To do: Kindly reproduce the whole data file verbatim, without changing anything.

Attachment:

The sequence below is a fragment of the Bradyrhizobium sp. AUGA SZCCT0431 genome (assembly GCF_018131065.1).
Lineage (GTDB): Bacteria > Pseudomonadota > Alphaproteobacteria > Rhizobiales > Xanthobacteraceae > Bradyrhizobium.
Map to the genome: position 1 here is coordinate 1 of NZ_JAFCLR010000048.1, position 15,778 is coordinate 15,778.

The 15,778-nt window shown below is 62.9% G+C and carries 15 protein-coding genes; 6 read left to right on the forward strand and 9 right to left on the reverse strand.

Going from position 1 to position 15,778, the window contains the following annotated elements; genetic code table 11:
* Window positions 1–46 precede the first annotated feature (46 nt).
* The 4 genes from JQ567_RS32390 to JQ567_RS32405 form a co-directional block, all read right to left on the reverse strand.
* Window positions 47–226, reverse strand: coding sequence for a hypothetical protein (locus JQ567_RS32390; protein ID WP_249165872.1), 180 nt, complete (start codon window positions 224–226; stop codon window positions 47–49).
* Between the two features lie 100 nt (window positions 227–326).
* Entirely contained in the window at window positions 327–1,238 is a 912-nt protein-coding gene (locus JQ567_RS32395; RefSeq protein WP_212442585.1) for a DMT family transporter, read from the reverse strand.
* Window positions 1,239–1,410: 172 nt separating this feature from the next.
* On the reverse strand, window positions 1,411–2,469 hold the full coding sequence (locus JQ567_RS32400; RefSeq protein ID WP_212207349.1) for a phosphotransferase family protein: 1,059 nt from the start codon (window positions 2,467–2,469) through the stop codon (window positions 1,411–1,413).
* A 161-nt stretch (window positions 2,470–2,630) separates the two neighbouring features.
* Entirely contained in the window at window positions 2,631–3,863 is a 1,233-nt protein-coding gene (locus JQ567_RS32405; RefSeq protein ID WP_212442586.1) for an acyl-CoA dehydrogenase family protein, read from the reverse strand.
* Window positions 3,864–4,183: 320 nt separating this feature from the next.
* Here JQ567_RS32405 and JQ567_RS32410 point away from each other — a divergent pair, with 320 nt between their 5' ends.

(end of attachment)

The sequence below is a fragment of the Bradyrhizobium sp. AUGA SZCCT0431 genome (assembly GCF_018131065.1).
Lineage (GTDB): Bacteria > Pseudomonadota > Alphaproteobacteria > Rhizobiales > Xanthobacteraceae > Bradyrhizobium.
Map to the genome: position 1 here is coordinate 1 of NZ_JAFCLR010000048.1, position 15,778 is coordinate 15,778.

The 15,778-nt window shown below is 62.9% G+C and carries 15 protein-coding genes; 6 read left to right on the forward strand and 9 right to left on the reverse strand.

Going from position 1 to position 15,778, the window contains the following annotated elements; genetic code table 11:
* Window positions 1–46 precede the first annotated feature (46 nt).
* The 4 genes from JQ567_RS32390 to JQ567_RS32405 form a co-directional block, all read right to left on the reverse strand.
* Window positions 47–226, reverse strand: coding sequence for a hypothetical protein (locus JQ567_RS32390; protein ID WP_249165872.1), 180 nt, complete (start codon window positions 224–226; stop codon window positions 47–49).
* Between the two features lie 100 nt (window positions 227–326).
* Entirely contained in the window at window positions 327–1,238 is a 912-nt protein-coding gene (locus JQ567_RS32395; RefSeq protein WP_212442585.1) for a DMT family transporter, read from the reverse strand.
* Window positions 1,239–1,410: 172 nt separating this feature from the next.
* On the reverse strand, window positions 1,411–2,469 hold the full coding sequence (locus JQ567_RS32400; RefSeq protein ID WP_212207349.1) for a phosphotransferase family protein: 1,059 nt from the start codon (window positions 2,467–2,469) through the stop codon (window positions 1,411–1,413).
* A 161-nt stretch (window positions 2,470–2,630) separates the two neighbouring features.
* Entirely contained in the window at window positions 2,631–3,863 is a 1,233-nt protein-coding gene (locus JQ567_RS32405; RefSeq protein ID WP_212442586.1) for an acyl-CoA dehydrogenase family protein, read from the reverse strand.
* Window positions 3,864–4,183: 320 nt separating this feature from the next.
* Here JQ567_RS32405 and JQ567_RS32410 point away from each other — a divergent pair, with 320 nt between their 5' ends.